Because the facts underlying Thomas's convictions are not pertinent to the published portion of our opinion concerning his conviction on Count I and the partial repeal of the Criminal Profiteering Act, we discuss the facts in the unpublished portion of our opinion concerning Thomas's remaining conspiracy convictions. We first turn to Thomas's assignment of error regarding his conviction on Count I.
Single Subject Requirement
Thomas asserts that he cannot be convicted of criminal profiteering because the termination provision, included in the 1985 version of the Criminal Profiteering Act and codified at RCW 9A.82.903, repealed the entire Criminal Profiteering Act in 1995.
In 1984, the legislature enacted chapter 9A.82 RCW as the "Washington State Racketeering Act" and modeled it after the federal RICO statute to combat organized crime. This legislation was scheduled to take effect July 1, 1985. But before it took effect, the 1985 legislature renamed it the "Criminal Profiteering Act." The 1985 version of chapter 9A.82 RCW contained significant changes to the original act, including a ten-year termination provision to the entire Criminal Profiteering Act effective July 1, 1995.
The Racketeer Influenced and Corrupt Organizations Act (RICO), 18 U.S.C. § 1961-1968 (1994 ed. Supp IV).
1984 FINAL LEGISLATIVE REPORT, 48th Wash. Leg. Reg. Sess. at 197.
Former RCW 9A.82.901 (LAWS OF 1984, ch. 270, § 21).
The bill delayed the effective date of the profiteering lien provisions until July 1, 1986. Former RCW 9A.82.901 (Laws of 1985, ch. 455 § 13-17). The bill provided that the 1985 amendments, new sections, and the remaining sections of the 1984 racketeering act would all take effect July 1, 1985. Former RCW 9A.82.901-.902 (LAWS OF 1985, ch. 455, § 20).
Former RCW 9A.82.001 (Laws of 1985, ch. 455, § 1).
For example, crimes that were not felonies under Washington law were removed from the definitions of crimes constituting criminal profiteering, and first and second degree assault along with the crime of collection of an unlawful debt were added. Former RCW 9A.82.010(4) (Laws of 1985, ch. 455 § 2). See also 1985 FINAL LEGISLATIVE REPORT, 49th Wash. Leg. Reg. Sess. at 140-141.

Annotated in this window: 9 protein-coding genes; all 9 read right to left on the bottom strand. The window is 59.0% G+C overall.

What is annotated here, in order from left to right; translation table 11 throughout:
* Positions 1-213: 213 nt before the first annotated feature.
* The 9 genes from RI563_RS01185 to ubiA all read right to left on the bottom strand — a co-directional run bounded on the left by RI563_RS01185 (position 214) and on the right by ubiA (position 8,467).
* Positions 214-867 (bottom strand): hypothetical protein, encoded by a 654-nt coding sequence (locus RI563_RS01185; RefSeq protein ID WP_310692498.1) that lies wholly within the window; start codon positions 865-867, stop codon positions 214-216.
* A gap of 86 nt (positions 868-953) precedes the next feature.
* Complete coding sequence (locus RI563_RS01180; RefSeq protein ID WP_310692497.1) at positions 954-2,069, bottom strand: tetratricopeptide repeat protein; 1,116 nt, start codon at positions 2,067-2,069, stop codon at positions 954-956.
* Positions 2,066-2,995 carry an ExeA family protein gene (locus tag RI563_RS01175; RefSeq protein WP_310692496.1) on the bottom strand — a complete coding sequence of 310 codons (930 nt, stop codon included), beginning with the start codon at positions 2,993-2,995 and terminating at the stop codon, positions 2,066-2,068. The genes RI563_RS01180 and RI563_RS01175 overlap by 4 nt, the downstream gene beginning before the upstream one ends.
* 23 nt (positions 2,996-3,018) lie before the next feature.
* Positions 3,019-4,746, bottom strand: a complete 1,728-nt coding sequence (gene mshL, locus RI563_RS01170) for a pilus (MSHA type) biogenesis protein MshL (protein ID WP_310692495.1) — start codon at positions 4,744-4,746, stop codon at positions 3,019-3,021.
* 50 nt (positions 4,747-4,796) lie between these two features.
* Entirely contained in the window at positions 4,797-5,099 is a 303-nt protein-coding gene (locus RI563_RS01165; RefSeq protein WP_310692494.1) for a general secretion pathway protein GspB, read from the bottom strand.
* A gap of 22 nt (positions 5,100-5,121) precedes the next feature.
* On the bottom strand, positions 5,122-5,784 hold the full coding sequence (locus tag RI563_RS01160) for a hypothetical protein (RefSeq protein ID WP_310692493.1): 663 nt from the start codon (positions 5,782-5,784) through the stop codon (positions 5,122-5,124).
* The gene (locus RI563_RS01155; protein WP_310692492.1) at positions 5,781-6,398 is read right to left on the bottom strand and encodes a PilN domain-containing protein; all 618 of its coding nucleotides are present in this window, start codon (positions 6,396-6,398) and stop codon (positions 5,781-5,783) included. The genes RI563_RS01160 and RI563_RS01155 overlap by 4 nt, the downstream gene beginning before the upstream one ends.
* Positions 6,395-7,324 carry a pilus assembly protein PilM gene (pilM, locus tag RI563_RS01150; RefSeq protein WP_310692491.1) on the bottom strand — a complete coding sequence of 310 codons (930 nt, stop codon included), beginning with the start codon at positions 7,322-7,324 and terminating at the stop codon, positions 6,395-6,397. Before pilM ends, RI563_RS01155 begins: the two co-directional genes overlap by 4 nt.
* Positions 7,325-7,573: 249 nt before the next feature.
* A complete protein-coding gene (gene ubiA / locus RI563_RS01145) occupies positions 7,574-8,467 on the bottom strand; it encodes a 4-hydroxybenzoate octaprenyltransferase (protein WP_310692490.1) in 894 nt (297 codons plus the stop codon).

Codified at RCW 9A.82.903 (Laws of 1985, ch. 455, § 22).
The Criminal Profiteering Act defined the following crime:
(1) A person commits the offense of leading organized crime by: (a) intentionally organizing, managing, directing, supervising, or financing any three or more persons with the intent to engage in a pattern of criminal profiteering activity[.]
Former RCW 9A.82.060 (Laws of 1985, ch. 455 § 7).
The termination provision provided in part:
The following acts or parts of acts as they now exist or are hereafter amended are each repealed effective July 1, 1995.
Former RCW 9A.82.903 (Laws of 1985 ch. 455 § 22) (emphasis ours).
In 1995, the legislature attempted to repeal RCW 9A.82.903 as part of an act entitled "AN ACT Relating to insurance fraud." Thomas argues that the repeal of RCW 9A.82.903 was unconstitutional because the legislature violated the Washington State Constitution, art. II, § 19 by including its repeal in this Act.
The title and table of contents to the Act read as follows: